“Monsieur ‘A'” (a.k.a., “Mr. ‘A’) by the Paris-based Swedish-Portuguese street-art pioneer Andre makes a long overdue appearance in downtown New York City upon a construction hoarding covering a storefront on Lafayette Street in SoHo. Welcome back to New York, Andre!
Artist Magda Love is back in New York City with some wild-posting of her illustrated-graphic street art. This retro-cassette tape wheat-pasted art piece by Magda went up Wednesday morning (Tuesday night?) on Ludlow Street, in that stretch just south of Grand Street we’ve dubbed the “Ludlow Street Art Gallery” in the Lower East Side.
In the past week or so, artist Dylan Egon has been putting up these awesome, cheekily sinister wheat-paste street art cut-outs of Disney’s iconic Mickey Mouse character as a gun target around downtown Manhattan. The one pictured here is on Broome Street in SoHo. Absolutely brilliant. See more Dylan Egon posts.
Some new photos of fresh street art by artist Judith Supine on Wythe Street in Williamsburg, Brooklyn. We haven’t seen much from Supine in downtown Manhattan the past couple of years, so it’s really great to stumble upon this artwork in Billyburg.
Epic street art mural by the international renowned street-artist duo known as the London Police (TLP) in Amsterdam’s Jordaan neighborhood. The artwork features the circle-headed, smiley-faced TLP graphic character called “the Lad.”
After an awesome day of surfing at San Onofre Beach, a legendary surf spot in Southern California, we went out for beers and grub at the Cellar, a bar in neighboring San Clemente where we were pleasantly surprised to see this stencil street art by the Los Angeles-based street artist Bandit in the bar’s restroom. The town of San Clemente itself is a beautiful beach town that is virtually devoid of graffiti and street art.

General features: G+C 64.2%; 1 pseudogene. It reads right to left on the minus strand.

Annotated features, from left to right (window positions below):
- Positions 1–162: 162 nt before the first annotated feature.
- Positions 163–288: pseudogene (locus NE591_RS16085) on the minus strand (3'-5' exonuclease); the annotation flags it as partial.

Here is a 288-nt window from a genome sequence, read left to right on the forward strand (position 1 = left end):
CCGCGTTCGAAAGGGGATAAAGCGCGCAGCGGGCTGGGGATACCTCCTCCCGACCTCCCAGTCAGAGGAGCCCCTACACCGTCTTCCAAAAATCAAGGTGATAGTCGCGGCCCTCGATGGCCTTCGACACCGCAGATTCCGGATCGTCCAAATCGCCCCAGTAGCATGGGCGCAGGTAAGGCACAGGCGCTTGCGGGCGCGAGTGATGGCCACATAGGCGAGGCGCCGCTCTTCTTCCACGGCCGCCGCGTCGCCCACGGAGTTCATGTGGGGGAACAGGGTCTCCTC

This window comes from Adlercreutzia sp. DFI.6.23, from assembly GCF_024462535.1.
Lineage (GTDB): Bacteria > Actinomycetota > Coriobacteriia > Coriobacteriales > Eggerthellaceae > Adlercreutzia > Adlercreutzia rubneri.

Pictured here is some more wheat-paste street art by the ubiquitous and prolific post-graffiti artist Cost (a.k.a., Adam Cost) referencing the French street artist Invader (a.k.a., Space Invader) and his signature retro-1980s videogame icon. This one is on Crosby Street in SoHo, in New York City.
This is the kind of wonderful New York City moment we cherish. New York Magazine’s art critic Jerry Saltz offers and impromptu art talk about Banksy’s recent street art piece on New York City’s Upper West Side.
The “Sam Knows Best” street art message pops up fresh again in New York City’s Lower East Side (LES), this time with an American flag graphical theme on Ludlow Street, which is becoming what we here have dubbed “street art alley,” given the recent surge of street art on the three-block stretch south of Delancey Street to Canal Street in the “Below Delancey” area of the LES.
This is the first Banksy piece of the British street art superstar’s month-long October residency in New York, where he has been putting up or releasing a new piece of artwork everyday as part of his “Better In Than Out” street exhibition. The artwork is a stencil painting depicting two life-size old-school NYC paper boys reaching for a spray-paint can next to a sign prohibiting graffiti. Within 24 hours of going up, Banksy’s artwork itself was vandalized, then updated, then painted over and re-tagged and partly recovered. It can be found on the back of a tenement building at Allen Street just north of Canal Street on the East side of the block, approximately behind where the Fat Radish restaurant is in the Lower East Side. There’s a hilarious, cheeky audio piece that viewers can listen to via a toll-free phone number (see below), which is stenciled on a wall near the artwork. The original work can be seen along with the audio on the Banksynyc.com website. Across the street, at 17 Allen Street, the NY street artist Hanksy has put up his “Will Ferrell Cat” wheat-paste street art.
New York street art: Another massive building-size painting by Banksy in New York City. This one is near the northwest corner of Broadway and Hester Street in SoHo. “Let Them Eat Crack” is the message along with Banksy’s giant rat, umbrella in claw. We took shots of this art work at many different angles to capture the full urban context.